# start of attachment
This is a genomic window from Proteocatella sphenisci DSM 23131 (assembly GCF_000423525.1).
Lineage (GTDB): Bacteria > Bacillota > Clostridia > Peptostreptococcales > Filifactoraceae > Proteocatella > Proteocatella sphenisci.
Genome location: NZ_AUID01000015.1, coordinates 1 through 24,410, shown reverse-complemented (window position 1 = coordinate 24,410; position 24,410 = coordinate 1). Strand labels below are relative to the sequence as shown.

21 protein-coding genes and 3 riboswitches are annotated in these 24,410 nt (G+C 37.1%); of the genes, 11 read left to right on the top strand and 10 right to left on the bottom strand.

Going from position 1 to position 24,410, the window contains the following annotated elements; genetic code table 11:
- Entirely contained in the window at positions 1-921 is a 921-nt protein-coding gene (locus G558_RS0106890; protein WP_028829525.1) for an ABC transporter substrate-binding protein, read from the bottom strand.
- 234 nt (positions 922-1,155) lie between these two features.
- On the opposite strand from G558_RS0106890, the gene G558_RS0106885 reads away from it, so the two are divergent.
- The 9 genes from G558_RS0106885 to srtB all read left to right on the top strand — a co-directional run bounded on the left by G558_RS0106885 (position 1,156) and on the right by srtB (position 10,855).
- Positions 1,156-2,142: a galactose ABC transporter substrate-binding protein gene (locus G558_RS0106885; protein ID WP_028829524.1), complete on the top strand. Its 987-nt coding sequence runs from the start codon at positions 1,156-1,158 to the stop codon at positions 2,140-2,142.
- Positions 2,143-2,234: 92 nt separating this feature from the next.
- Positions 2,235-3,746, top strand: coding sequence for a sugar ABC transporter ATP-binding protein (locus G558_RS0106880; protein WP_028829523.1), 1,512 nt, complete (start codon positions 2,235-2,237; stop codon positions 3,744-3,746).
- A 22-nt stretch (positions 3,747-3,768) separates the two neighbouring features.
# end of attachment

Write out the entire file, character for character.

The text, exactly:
This is a genomic window from Proteocatella sphenisci DSM 23131 (assembly GCF_000423525.1).
Lineage (GTDB): Bacteria > Bacillota > Clostridia > Peptostreptococcales > Filifactoraceae > Proteocatella > Proteocatella sphenisci.
Genome location: NZ_AUID01000015.1, coordinates 1 through 24,410, shown reverse-complemented (window position 1 = coordinate 24,410; position 24,410 = coordinate 1). Strand labels below are relative to the sequence as shown.

21 protein-coding genes and 3 riboswitches are annotated in these 24,410 nt (G+C 37.1%); of the genes, 11 read left to right on the top strand and 10 right to left on the bottom strand.

Going from position 1 to position 24,410, the window contains the following annotated elements; genetic code table 11:
- Entirely contained in the window at positions 1-921 is a 921-nt protein-coding gene (locus G558_RS0106890; protein WP_028829525.1) for an ABC transporter substrate-binding protein, read from the bottom strand.
- 234 nt (positions 922-1,155) lie between these two features.
- On the opposite strand from G558_RS0106890, the gene G558_RS0106885 reads away from it, so the two are divergent.
- The 9 genes from G558_RS0106885 to srtB all read left to right on the top strand — a co-directional run bounded on the left by G558_RS0106885 (position 1,156) and on the right by srtB (position 10,855).
- Positions 1,156-2,142: a galactose ABC transporter substrate-binding protein gene (locus G558_RS0106885; protein ID WP_028829524.1), complete on the top strand. Its 987-nt coding sequence runs from the start codon at positions 1,156-1,158 to the stop codon at positions 2,140-2,142.
- Positions 2,143-2,234: 92 nt separating this feature from the next.
- Positions 2,235-3,746, top strand: coding sequence for a sugar ABC transporter ATP-binding protein (locus G558_RS0106880; protein WP_028829523.1), 1,512 nt, complete (start codon positions 2,235-2,237; stop codon positions 3,744-3,746).
- A 22-nt stretch (positions 3,747-3,768) separates the two neighbouring features.